When Wilson’s office door is locked House also becomes suspicious. He admits to Wilson that he lied and forged Cuddy’s signature. Wilson (the usual moral compass) lies again and says he is busy because he is the Head of Oncology when he is in fact helping Sam. He reveals to propose at the wedding. House mocks Wilson about love and suggests “a Buddhist aquarium” as a perfect place to propose. The darkness of lying and betrayal throughout the episode is countered by mockery, irony and humour.  

Taub ironically has trust issues about his wife’s fidelity. The irony is amplified by the fact that she is possibly cheating with a man in a support group for “people with unfaithful spouses”.

House presents a “33 year old carpenter presenting with narcissism, delusions of grandeur, hallucinations”. However, he is not describing the patient, but “HIM with a capital OMG”. House continuously mocks the POTW about Religion. House suggests the neurological problem is to blame for his ‘delusions’ and suggests an MRI to find God (of course implying that there is no God). 

House’s admission of her forged signature to Cuddy only serves as an entry into the honesty/lie equilibrium. House brings up her DOB that he read in the HR file, believing she lied about it. However she lied to HR, not to him. He wants her to “embrace the value of lying”, which she will not.  

When the diagnosis turns to MS, House asks where the POTW’s friends are. He says all he asks is that they pray for him. To which House replies “always sacrificing, very inspirational”. House does not believe in self sacrifice. The irony is that one could very well argue that he himself suffers from narcissism and delusions of grandeur. The POTW claims that “faith is not a disease” and that medicine will not turn him into an atheist. House counters with “…but [faith] kills a lot of people”.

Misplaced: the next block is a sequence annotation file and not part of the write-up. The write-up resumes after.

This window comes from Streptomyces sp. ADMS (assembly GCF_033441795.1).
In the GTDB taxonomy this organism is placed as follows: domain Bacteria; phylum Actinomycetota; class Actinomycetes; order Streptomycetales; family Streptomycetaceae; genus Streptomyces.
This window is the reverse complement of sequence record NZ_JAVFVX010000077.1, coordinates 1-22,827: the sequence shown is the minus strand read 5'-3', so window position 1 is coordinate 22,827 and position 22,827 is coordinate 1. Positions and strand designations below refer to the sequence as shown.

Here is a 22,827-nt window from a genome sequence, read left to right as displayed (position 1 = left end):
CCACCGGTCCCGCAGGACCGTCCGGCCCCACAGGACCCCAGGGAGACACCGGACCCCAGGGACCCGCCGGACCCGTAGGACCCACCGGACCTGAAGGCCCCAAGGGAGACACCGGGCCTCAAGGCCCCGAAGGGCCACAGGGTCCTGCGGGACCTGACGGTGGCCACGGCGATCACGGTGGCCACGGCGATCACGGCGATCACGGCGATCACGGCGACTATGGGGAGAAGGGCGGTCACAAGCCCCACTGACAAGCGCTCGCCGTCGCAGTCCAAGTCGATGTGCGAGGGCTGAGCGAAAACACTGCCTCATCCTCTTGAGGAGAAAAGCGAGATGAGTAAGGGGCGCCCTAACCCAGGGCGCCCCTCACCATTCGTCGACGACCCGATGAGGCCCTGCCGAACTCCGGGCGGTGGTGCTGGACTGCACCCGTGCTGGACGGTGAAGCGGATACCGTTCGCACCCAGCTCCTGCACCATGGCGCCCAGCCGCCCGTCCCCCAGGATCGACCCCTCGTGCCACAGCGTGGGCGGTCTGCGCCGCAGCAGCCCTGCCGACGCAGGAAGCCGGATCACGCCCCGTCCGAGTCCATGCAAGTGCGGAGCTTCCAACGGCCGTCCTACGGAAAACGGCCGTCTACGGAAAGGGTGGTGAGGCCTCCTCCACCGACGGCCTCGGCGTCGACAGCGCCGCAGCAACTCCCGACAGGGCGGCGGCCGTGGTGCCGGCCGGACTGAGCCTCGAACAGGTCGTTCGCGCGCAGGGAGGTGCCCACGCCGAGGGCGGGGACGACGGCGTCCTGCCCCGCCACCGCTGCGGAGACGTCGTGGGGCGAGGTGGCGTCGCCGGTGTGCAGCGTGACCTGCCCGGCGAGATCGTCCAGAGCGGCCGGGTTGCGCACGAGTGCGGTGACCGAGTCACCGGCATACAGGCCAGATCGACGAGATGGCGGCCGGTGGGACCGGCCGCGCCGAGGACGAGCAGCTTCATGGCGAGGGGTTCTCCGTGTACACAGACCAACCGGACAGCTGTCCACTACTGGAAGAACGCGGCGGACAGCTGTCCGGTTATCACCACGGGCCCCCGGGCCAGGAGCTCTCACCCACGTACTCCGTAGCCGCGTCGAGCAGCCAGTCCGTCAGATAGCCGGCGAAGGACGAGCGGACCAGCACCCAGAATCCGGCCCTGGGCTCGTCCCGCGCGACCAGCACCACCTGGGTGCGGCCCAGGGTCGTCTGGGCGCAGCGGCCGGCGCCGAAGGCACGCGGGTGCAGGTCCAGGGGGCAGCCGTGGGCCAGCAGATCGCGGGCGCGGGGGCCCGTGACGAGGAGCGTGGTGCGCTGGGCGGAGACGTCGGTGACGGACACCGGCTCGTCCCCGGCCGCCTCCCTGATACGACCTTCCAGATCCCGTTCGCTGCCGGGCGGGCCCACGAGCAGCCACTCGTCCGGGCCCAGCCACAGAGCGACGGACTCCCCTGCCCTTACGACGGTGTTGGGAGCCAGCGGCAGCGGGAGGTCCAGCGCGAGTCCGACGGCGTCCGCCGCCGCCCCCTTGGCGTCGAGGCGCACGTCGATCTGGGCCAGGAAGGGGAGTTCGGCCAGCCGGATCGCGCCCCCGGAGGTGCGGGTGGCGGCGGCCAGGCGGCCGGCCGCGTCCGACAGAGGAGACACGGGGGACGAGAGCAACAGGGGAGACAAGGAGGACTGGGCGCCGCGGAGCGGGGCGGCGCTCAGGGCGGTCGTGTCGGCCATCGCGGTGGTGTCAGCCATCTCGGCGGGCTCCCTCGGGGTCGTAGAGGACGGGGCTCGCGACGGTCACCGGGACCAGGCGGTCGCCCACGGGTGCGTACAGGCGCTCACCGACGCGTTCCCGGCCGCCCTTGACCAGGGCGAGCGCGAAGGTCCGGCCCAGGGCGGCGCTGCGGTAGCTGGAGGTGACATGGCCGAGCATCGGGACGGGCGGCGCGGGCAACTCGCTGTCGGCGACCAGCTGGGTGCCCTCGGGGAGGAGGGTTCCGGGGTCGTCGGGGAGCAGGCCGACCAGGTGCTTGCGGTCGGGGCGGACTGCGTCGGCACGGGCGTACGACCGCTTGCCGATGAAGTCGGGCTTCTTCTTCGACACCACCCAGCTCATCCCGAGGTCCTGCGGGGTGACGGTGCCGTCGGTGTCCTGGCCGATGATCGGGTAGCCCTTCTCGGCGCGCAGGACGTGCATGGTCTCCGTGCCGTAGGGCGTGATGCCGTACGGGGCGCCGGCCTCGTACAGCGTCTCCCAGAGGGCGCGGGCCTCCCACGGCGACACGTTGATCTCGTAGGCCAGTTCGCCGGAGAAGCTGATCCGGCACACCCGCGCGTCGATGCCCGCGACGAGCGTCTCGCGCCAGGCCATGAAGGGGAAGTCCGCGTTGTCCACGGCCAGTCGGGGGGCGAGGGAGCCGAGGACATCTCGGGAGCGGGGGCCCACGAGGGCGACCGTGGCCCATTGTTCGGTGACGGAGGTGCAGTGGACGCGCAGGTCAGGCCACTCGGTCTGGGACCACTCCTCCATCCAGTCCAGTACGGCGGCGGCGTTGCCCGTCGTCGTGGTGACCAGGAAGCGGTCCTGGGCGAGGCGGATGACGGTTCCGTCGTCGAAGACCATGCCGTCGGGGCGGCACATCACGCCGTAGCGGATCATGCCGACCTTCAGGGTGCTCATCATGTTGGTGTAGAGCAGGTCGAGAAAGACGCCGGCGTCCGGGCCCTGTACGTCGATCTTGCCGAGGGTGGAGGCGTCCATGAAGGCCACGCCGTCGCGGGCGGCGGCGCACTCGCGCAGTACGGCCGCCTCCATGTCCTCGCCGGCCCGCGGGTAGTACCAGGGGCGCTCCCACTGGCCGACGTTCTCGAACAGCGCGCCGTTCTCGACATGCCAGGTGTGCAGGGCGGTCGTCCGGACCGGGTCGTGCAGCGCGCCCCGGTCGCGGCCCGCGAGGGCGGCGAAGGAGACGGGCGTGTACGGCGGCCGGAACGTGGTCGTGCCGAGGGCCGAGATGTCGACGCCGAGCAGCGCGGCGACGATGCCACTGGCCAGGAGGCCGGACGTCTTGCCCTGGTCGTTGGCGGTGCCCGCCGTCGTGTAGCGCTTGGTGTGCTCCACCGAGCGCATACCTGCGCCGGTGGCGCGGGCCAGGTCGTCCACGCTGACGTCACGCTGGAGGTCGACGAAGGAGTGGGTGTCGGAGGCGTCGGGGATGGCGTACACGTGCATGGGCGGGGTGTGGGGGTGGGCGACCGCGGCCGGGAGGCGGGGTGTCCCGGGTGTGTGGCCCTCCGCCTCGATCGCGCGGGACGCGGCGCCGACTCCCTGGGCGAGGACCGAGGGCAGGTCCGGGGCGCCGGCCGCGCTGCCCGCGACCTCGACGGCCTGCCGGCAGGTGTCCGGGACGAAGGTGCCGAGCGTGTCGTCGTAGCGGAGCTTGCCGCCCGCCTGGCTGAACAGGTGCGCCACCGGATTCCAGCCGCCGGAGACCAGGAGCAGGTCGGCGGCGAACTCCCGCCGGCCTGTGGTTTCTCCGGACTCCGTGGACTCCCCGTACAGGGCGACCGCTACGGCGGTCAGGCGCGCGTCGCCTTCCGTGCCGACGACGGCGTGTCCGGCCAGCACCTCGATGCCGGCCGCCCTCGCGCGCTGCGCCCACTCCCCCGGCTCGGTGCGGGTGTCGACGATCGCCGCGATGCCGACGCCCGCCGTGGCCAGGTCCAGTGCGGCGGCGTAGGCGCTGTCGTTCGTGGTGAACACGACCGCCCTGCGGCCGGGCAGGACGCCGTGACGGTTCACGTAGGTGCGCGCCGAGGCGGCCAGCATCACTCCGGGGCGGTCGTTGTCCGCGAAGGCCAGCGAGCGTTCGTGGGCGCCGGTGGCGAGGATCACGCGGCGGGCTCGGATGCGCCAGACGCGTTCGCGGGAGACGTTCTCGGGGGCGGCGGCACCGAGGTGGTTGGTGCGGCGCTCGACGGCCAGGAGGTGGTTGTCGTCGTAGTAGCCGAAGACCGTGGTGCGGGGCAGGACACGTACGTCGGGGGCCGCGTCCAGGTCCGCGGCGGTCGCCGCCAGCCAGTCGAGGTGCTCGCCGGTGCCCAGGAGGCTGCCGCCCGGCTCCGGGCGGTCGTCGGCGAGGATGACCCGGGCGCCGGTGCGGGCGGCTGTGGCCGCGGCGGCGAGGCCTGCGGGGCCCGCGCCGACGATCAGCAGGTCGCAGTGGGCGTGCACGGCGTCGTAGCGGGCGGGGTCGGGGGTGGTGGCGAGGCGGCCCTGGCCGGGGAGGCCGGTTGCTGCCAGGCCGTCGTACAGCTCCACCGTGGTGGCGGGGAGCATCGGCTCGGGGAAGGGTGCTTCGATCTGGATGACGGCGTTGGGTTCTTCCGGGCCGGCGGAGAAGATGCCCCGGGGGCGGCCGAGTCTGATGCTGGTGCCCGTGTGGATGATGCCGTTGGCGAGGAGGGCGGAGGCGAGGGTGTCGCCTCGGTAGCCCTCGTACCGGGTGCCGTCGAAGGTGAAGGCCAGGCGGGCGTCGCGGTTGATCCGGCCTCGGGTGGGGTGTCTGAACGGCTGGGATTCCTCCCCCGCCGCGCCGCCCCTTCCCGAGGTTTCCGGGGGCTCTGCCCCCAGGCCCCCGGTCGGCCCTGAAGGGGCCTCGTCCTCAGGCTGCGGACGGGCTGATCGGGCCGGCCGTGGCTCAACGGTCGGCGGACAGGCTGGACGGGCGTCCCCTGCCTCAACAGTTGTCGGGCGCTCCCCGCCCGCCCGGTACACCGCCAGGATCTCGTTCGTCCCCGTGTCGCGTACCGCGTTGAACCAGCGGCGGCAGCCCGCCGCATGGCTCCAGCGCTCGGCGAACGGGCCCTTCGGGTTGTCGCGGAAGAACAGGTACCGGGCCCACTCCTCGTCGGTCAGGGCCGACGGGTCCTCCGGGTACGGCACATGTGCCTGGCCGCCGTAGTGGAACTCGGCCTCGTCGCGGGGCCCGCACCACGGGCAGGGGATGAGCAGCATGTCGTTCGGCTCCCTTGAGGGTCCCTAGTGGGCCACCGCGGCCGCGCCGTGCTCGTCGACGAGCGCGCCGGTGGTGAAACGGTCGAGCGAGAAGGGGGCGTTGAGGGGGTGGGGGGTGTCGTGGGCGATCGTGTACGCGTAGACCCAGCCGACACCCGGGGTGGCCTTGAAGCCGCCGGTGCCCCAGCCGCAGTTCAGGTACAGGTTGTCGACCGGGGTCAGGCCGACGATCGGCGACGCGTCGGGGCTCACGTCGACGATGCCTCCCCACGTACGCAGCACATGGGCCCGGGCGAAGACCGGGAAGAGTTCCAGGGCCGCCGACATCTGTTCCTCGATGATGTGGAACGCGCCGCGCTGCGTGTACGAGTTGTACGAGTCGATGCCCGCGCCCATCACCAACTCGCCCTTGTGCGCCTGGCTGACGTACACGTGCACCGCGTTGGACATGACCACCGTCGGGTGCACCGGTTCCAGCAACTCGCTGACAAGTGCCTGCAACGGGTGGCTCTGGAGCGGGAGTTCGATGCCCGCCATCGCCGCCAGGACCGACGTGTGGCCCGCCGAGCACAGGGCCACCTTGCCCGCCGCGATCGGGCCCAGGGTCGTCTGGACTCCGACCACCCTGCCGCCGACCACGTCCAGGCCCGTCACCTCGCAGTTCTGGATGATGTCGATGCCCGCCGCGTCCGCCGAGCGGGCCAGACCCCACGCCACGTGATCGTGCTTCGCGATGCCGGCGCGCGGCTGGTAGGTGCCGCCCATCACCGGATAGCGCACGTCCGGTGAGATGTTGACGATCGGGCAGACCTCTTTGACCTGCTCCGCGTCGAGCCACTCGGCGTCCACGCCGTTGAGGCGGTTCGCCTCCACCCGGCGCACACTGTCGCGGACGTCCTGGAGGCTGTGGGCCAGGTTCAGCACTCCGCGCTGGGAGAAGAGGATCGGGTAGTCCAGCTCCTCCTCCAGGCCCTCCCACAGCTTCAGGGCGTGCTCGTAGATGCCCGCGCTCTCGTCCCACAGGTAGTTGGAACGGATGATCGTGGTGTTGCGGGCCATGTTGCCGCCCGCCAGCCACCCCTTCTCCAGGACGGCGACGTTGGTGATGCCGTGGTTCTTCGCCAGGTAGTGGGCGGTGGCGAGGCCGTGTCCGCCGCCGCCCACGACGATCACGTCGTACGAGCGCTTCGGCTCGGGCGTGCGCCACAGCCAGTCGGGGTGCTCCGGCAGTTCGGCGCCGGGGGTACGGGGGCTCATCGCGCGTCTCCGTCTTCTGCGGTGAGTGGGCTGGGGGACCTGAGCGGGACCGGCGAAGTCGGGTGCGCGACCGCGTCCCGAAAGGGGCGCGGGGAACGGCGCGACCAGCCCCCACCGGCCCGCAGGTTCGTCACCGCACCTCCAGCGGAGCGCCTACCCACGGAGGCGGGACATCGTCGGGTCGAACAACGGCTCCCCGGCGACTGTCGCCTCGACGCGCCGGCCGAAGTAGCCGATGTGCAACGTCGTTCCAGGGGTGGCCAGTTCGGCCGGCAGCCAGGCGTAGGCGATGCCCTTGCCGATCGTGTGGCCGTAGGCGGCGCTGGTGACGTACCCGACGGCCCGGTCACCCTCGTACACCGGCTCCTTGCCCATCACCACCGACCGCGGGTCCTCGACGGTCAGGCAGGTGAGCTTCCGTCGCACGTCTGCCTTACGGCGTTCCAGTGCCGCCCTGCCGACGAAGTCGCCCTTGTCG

The irony and mockery of House with the tailor in a Christ-like pose is overwhelmingly good. He stands over his ‘children’ (always refers to them as ‘kids’) as Jesus did and as the patient did (over the backdrop of the city in the opening scenes). 

Religion comes into play once again with the diagnosis of Marburg MS. He will die in a few days and stem cell (embryonic) experimental treatment is the only option. However the patient’s Religious beliefs will prevent him from accepting treatment. A criticism perhaps, of Religion preventing Science from evolving. The patient believes that accepting treatment is an insult to God.

Masters then wants to use the daughter to persuade the POTW to get treatment in an “honesty is not all bad” policy, which counters House’s beliefs. However he uses it. When the patient refuses the daughter says “If God could do this I hate God”. Religion is constantly the source of disagreement. 

At the wedding Chase’s womanising rampage counters Taub’s belief that his wife is betraying him emotionally by revealing intimate thoughts. When he asks her stop, she does not agree. The tables are very much turned. 

House uses humour constantly when dealing with Cuddy, as he is still slightly uncomfortable with allowing himself to love her. He tells her she looks “simply stunning”. However, she wants is an apology not flattery.  When House asks her “What would you wear?” referring to getting married, the dulcet tones of love in fact hide an ulterior motive.  When she says “I may not be young but I’ll be first time” House catches her in her lie as she was married before in 1987 for 6 days (which he uncovered when he became suspicious she knew too much about divorce law). His entrapment backfires. 

Wilson’s proposal to Sam also backfires. His claim to love her work and her sense of morality negates the fact that she insists she was telling the truth about the radiation levels on the five cases she is being audited on. She leaves him because he has not changed, or better, evolved. 

House once again lies to the patient to save his life. He says he did a PET scan on his daughter and tells him she still has Neuroblastomas and that the CT scan had missed the tiny tumours. “Looks like God broke your deal”. Is morality therefore a relative concept?